I used the length from the drawstring hem but the band from the other view, and I also cut the sleeves to elbow length and gathered them in to the cuff meant for long sleeves. The hood was going to be the same as the front but I thought I could get away with two layers of lace, instead, and I do really love how it looks. I love the whole hoodie, really, and – of course – I’m thinking about making another one. In a darker or brighter colour, this time, for a different kind of contrast.

And now I need to sit down at the machines again and finish a hot pink cat-print (yes) dress so I can take photos before the sun goes down.

Catch-All Finished! Handmade Sewing

We’re expecting 20 to 30 cm of snow late tonight and into tomorrow, but this morning was not quite chilly enough to keep me from taking photos of recent makes.

First up is a Love Notions Melody Dolman. Look, I sewed a collar! Camp-style, so on the lower end of complicated, but still – a collar. And my one-step automatic buttonhole thing on my sewing machine decided to behave, too.

I started off with a size XL for the shoulders and bust, blended to an XXL for the waist and hips. I also – of course – cut a couple inches off the hem. No other modifications… oh, wait, actually, I didn’t follow the button guide. It was laid out in such a way that there would have been a gap between buttons right over my bust, so I added a sixth button and recalculated the distance between each so I’d have a button in the right place.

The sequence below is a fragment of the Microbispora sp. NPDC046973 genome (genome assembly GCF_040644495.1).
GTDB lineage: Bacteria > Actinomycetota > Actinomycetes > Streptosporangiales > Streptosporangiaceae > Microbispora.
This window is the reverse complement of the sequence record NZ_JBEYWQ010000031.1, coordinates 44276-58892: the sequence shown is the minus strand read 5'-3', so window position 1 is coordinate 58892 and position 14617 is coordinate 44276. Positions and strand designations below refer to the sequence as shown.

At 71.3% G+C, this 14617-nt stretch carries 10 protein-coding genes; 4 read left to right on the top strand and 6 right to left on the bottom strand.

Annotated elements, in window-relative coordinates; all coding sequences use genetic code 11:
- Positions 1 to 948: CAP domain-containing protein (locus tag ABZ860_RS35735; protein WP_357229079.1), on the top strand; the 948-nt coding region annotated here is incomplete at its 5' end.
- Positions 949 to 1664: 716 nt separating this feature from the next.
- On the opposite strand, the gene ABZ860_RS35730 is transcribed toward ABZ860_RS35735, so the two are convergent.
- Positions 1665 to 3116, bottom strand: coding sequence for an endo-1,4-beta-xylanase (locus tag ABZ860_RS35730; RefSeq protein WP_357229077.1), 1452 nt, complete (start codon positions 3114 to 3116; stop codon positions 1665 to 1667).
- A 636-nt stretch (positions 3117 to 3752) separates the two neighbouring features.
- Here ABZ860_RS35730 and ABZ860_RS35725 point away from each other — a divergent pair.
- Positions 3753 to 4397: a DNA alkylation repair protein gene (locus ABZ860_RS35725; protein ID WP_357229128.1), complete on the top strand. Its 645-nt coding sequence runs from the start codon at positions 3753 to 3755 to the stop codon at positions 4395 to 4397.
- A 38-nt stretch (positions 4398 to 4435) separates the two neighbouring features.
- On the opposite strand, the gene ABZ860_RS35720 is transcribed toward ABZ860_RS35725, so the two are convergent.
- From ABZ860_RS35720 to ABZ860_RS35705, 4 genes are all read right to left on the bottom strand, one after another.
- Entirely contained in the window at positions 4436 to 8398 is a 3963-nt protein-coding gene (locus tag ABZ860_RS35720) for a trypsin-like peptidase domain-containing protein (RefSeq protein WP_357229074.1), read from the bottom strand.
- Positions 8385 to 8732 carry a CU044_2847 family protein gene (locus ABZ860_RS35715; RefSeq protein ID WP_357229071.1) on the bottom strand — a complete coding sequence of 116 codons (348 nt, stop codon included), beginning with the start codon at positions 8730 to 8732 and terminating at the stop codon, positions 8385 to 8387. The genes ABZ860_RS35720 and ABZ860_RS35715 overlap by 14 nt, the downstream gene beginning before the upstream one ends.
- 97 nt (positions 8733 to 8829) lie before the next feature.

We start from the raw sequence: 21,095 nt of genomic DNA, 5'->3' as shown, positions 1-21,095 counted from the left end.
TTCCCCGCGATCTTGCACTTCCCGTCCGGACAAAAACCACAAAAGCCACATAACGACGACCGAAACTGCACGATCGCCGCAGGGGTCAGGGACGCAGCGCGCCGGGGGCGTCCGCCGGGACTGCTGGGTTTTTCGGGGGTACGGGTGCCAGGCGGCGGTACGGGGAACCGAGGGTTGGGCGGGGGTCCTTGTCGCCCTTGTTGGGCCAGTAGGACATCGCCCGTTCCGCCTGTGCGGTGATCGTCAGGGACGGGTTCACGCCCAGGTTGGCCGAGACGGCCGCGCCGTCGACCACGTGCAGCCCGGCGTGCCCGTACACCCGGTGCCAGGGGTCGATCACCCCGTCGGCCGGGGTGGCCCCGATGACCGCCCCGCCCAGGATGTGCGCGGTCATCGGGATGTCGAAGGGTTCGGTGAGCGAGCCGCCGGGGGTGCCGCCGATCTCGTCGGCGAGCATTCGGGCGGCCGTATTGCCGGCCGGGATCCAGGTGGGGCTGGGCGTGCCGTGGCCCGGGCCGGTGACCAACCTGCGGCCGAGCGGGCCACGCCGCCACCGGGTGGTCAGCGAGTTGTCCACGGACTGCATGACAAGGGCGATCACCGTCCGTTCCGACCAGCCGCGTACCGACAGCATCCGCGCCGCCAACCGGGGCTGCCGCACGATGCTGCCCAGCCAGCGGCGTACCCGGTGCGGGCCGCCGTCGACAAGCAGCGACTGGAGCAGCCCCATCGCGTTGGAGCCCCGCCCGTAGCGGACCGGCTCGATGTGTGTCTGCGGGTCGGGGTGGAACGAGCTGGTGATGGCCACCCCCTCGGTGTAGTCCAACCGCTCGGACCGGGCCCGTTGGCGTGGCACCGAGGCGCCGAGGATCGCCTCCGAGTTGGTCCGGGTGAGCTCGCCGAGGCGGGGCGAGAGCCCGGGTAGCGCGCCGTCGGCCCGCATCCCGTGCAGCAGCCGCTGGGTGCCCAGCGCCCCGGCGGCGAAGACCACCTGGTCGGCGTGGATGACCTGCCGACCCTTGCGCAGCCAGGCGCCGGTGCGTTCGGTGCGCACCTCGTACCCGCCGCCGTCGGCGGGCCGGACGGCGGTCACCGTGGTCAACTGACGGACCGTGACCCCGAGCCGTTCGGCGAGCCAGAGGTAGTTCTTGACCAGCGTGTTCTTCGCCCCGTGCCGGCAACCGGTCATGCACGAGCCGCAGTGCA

The fabric is quilting cotton. I sew with it quite frequently – it’s all I can get locally, aside from a few solid-coloured cotton/lycra knits, but besides that, there are tons of great prints that don’t come in other fabrics. I’ll never quite understand the “quilting cotton is unsuitable for garments” mindset, because I’ve had a ton of fun sewing all kinds of printed cottons into all kinds of different items of clothing.

Next up! An Ellie and Mac Everday Tee. I sewed a straight XXL, shortened by almost five inches. Really like the fit of this tee – the scoop neckline, the dolman sleeves, the high-low curved hem.

The fabric was kind of a bitch to sew, though. It’s a very thin rayon/spandex knit that my sewing machine and serger both really wanted to eat. The twin-needle hems I sewed tunneled like crazy, and it’s definitely noticeable in the photo.

Next time I should probably use a stabiliser under the fabric – I’ve never done that before, but then again, I’ve never sewn with something quite so thin, insanely stretchy, and shifty. I found it in a fabric shop about an hour from here, in a bin of mixed knits that were rolled into balls and sold by the pound. (I also found some fantastic cuts of spandex and stretch lace that I’ve been sewing into dance leotards and leggings, but that’s another post…)